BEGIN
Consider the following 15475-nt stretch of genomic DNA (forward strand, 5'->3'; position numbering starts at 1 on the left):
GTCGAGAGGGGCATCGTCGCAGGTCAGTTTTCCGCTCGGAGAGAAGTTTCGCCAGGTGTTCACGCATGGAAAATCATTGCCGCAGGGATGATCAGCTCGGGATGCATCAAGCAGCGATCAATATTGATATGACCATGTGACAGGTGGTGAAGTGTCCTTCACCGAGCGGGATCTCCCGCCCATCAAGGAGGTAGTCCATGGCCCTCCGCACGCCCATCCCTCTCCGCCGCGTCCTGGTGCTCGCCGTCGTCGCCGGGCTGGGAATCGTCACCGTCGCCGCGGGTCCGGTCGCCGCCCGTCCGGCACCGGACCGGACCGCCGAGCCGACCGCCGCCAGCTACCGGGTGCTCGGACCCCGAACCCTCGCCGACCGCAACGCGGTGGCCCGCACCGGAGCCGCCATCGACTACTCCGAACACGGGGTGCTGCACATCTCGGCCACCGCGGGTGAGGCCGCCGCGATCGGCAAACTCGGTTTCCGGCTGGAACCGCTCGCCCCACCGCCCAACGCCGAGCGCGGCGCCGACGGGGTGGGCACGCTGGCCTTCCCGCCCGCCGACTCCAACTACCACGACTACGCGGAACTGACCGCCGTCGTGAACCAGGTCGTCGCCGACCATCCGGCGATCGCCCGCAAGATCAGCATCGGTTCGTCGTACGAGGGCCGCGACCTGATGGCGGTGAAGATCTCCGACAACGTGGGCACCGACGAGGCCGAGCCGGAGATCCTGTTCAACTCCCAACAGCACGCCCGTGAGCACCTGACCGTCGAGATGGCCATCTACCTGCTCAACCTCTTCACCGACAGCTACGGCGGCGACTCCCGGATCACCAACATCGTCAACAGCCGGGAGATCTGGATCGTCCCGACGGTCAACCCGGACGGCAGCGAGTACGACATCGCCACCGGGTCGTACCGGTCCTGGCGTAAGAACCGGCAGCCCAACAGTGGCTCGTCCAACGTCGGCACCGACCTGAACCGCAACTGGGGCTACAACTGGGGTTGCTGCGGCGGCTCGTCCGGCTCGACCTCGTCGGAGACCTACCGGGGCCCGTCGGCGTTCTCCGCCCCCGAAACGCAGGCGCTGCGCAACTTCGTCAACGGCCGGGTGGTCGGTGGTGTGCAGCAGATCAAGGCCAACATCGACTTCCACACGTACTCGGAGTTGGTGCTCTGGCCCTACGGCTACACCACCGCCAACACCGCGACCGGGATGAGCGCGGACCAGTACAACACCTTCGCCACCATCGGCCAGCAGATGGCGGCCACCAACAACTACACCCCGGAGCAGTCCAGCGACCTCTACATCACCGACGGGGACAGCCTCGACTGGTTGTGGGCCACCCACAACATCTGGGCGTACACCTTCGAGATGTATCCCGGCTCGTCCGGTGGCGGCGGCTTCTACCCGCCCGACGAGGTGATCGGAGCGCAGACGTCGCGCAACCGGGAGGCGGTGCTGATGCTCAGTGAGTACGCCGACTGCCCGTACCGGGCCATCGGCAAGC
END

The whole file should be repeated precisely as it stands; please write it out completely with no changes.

Consider the following 15475-nt stretch of genomic DNA (forward strand, 5'->3'; position numbering starts at 1 on the left):
GTCGAGAGGGGCATCGTCGCAGGTCAGTTTTCCGCTCGGAGAGAAGTTTCGCCAGGTGTTCACGCATGGAAAATCATTGCCGCAGGGATGATCAGCTCGGGATGCATCAAGCAGCGATCAATATTGATATGACCATGTGACAGGTGGTGAAGTGTCCTTCACCGAGCGGGATCTCCCGCCCATCAAGGAGGTAGTCCATGGCCCTCCGCACGCCCATCCCTCTCCGCCGCGTCCTGGTGCTCGCCGTCGTCGCCGGGCTGGGAATCGTCACCGTCGCCGCGGGTCCGGTCGCCGCCCGTCCGGCACCGGACCGGACCGCCGAGCCGACCGCCGCCAGCTACCGGGTGCTCGGACCCCGAACCCTCGCCGACCGCAACGCGGTGGCCCGCACCGGAGCCGCCATCGACTACTCCGAACACGGGGTGCTGCACATCTCGGCCACCGCGGGTGAGGCCGCCGCGATCGGCAAACTCGGTTTCCGGCTGGAACCGCTCGCCCCACCGCCCAACGCCGAGCGCGGCGCCGACGGGGTGGGCACGCTGGCCTTCCCGCCCGCCGACTCCAACTACCACGACTACGCGGAACTGACCGCCGTCGTGAACCAGGTCGTCGCCGACCATCCGGCGATCGCCCGCAAGATCAGCATCGGTTCGTCGTACGAGGGCCGCGACCTGATGGCGGTGAAGATCTCCGACAACGTGGGCACCGACGAGGCCGAGCCGGAGATCCTGTTCAACTCCCAACAGCACGCCCGTGAGCACCTGACCGTCGAGATGGCCATCTACCTGCTCAACCTCTTCACCGACAGCTACGGCGGCGACTCCCGGATCACCAACATCGTCAACAGCCGGGAGATCTGGATCGTCCCGACGGTCAACCCGGACGGCAGCGAGTACGACATCGCCACCGGGTCGTACCGGTCCTGGCGTAAGAACCGGCAGCCCAACAGTGGCTCGTCCAACGTCGGCACCGACCTGAACCGCAACTGGGGCTACAACTGGGGTTGCTGCGGCGGCTCGTCCGGCTCGACCTCGTCGGAGACCTACCGGGGCCCGTCGGCGTTCTCCGCCCCCGAAACGCAGGCGCTGCGCAACTTCGTCAACGGCCGGGTGGTCGGTGGTGTGCAGCAGATCAAGGCCAACATCGACTTCCACACGTACTCGGAGTTGGTGCTCTGGCCCTACGGCTACACCACCGCCAACACCGCGACCGGGATGAGCGCGGACCAGTACAACACCTTCGCCACCATCGGCCAGCAGATGGCGGCCACCAACAACTACACCCCGGAGCAGTCCAGCGACCTCTACATCACCGACGGGGACAGCCTCGACTGGTTGTGGGCCACCCACAACATCTGGGCGTACACCTTCGAGATGTATCCCGGCTCGTCCGGTGGCGGCGGCTTCTACCCGCCCGACGAGGTGATCGGAGCGCAGACGTCGCGCAACCGGGAGGCGGTGCTGATGCTCAGTGAGTACGCCGACTGCCCGTACCGGGCCATCGGCAAGC